PolitiFact's Amazingly Selective Schumer Fact-Checking on Impeachment

January 29th, 2020 1:43 PM

Criticizing the so-called "independent fact-checkers" isn't just about whether their fact checking is accurate. It's about which "facts" they choose to evaluate, and which politicians they choose to evaluate and how often. For example, in 2017 and 2018, PolitiFact performed 297 "fact checks" on President Trump, and just nine on Senate Democrat leader Charles Schumer. There are only 20 Schumer checks since PolitiFact was founded in 2007. 

PolitiFact just has a noticeable tendency to find Democrats to be truthful. See the last four fact checks on PolitiFact New York: 

On Tuesday, PolitiFact evaluated Schumer as "TRUE" on this subject: 

"The American people are overwhelmingly with us" in calling witnesses in Senate trial 

It's obviously true that Americans have told pollsters they support "witnesses" in a "trial." That's a lay-up question, and very much in line with Schumer/Pelosi messaging.

Schumer was asked at a January 24 press conference if he could get Republicans to vote for witnesses, when the "moderate" Republicans like Sen. Lisa Murkowski hadn't taken a position. He said:  "I think the message has gotten across very strongly. The American people are overwhelmingly with us. The House managers are making the case. And we will continue to make it."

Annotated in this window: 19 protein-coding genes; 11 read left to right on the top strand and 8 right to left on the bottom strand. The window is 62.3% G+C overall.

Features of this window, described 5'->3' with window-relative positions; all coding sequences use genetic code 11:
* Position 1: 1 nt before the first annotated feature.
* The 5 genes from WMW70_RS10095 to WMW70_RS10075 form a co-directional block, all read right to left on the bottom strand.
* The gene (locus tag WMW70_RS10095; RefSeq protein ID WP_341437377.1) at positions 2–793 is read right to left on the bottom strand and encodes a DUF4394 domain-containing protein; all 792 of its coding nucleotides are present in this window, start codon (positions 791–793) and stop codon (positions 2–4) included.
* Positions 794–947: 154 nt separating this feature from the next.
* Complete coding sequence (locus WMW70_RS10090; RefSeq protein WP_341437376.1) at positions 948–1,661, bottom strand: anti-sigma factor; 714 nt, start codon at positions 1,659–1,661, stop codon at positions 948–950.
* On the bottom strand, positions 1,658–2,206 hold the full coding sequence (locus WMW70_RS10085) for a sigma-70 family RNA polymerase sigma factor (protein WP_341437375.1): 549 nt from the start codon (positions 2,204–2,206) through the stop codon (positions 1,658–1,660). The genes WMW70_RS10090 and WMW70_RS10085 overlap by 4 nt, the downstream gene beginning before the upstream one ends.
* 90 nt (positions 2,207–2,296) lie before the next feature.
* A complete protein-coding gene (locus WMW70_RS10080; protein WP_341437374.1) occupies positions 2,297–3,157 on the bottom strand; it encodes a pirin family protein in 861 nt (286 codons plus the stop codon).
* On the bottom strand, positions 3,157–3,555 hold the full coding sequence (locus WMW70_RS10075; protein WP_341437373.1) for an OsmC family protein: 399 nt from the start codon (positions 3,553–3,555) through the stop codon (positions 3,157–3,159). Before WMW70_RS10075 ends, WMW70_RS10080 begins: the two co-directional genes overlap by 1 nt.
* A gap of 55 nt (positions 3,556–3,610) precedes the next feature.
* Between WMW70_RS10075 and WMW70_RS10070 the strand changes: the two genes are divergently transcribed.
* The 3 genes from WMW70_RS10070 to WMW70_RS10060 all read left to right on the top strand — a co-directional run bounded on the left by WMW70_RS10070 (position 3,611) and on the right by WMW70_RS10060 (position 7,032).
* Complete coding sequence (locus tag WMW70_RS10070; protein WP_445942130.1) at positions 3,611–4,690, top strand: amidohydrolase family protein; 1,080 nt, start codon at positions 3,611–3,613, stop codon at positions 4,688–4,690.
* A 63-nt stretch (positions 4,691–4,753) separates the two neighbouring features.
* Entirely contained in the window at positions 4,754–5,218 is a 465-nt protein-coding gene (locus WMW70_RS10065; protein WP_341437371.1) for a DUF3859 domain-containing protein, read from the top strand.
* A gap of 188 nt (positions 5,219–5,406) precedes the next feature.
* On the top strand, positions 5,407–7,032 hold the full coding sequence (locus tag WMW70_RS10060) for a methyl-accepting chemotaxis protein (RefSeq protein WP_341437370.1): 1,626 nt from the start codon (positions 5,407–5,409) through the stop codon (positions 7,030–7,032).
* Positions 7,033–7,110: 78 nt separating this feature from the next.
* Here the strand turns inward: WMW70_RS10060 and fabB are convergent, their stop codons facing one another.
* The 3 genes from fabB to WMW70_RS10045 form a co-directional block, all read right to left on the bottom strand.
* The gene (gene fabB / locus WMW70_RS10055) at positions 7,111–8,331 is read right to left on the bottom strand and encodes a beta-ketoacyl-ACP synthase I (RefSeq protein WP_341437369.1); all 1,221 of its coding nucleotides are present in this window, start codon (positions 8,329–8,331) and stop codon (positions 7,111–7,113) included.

Now ask them if they support removing President Trump from office. That's not "overwhelming" at all. It's become a virtual tie if you average the polls. 

Based on their record since their founding, PolitiFact isn't really hunting for Schumer to say anything False. Now try this statement from Schumer's press conference on Tuesday. Doesn't this offer fodder for fact-checkers?  

SCHUMER: The president has engaged in absolute obstruction, absolute on everybody. No president has done that. Nixon let his witnesses testify. Clinton let his witnesses testify. Only Trump is engaged in absolute obstruction — nobody, nobody, nobody! Not even negotiating!

As Kyle Drennen noted yesterday, Schumer said a similar thing to Chuck Todd: "This has been the most massive obstruction, absolute obstruction that we have ever had.”

At best, this statement is overwrought. The trial rules passed by the Senate allow for a vote on whether to summon witnesses and documents after both sides make opening arguments and submit their arguments to questioning from senators. That's not an "absolute obstruction" plan. It's a "delay the vote" plan. 

For demonstrating an amazingly selective standard on which Schumer statements to "fact check," we rule PolitiFact is Half Baked. For more, see our Fact-Checking the Fact-Checkers page.